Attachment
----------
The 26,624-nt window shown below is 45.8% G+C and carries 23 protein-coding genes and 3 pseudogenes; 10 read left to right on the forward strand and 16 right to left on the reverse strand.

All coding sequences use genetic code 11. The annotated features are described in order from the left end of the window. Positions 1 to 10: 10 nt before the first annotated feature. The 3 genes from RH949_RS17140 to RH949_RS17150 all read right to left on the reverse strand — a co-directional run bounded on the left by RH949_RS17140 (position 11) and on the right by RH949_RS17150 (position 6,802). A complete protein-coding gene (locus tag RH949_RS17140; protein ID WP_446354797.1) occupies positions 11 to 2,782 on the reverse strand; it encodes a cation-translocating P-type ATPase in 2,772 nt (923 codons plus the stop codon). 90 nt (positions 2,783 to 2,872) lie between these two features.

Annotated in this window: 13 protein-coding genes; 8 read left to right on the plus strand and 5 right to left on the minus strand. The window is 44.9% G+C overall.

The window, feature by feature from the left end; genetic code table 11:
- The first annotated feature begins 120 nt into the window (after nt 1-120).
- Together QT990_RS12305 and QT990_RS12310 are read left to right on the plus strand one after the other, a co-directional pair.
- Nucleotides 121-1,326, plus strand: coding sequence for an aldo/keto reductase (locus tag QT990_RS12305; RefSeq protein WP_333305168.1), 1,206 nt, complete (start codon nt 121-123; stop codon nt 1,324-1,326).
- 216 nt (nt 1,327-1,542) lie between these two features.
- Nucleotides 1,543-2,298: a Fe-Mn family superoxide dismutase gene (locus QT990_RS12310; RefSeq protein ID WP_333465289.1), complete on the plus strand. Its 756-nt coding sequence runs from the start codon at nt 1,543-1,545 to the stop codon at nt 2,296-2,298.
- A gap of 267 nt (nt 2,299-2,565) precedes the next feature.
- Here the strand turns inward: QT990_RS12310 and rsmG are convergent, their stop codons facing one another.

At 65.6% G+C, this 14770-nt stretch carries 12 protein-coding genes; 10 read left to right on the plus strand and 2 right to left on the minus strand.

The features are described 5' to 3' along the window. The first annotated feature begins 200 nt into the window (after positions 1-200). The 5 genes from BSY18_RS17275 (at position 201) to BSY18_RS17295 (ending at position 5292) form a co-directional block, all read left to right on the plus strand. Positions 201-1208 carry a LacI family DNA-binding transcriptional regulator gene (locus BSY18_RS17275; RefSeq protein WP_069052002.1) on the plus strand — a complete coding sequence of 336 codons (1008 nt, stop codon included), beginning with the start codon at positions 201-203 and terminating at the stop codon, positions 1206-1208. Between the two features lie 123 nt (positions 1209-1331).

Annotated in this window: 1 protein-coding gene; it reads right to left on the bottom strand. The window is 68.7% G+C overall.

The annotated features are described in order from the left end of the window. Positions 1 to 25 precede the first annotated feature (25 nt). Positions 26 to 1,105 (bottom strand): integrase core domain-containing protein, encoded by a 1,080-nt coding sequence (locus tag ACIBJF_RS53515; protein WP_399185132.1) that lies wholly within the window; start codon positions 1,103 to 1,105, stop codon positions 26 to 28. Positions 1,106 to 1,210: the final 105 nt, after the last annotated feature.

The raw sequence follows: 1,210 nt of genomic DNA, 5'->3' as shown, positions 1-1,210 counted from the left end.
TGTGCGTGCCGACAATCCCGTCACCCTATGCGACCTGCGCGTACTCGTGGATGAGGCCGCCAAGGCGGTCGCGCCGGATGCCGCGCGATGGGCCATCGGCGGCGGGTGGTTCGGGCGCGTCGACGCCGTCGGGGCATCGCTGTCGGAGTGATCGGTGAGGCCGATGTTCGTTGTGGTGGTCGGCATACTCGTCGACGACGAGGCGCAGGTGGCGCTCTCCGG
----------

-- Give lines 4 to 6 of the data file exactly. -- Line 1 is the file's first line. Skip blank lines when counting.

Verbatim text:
The window, feature by feature from the left end; genetic code table 11:
- The first annotated feature begins 120 nt into the window (after nt 1-120).
- Together QT990_RS12305 and QT990_RS12310 are read left to right on the plus strand one after the other, a co-directional pair.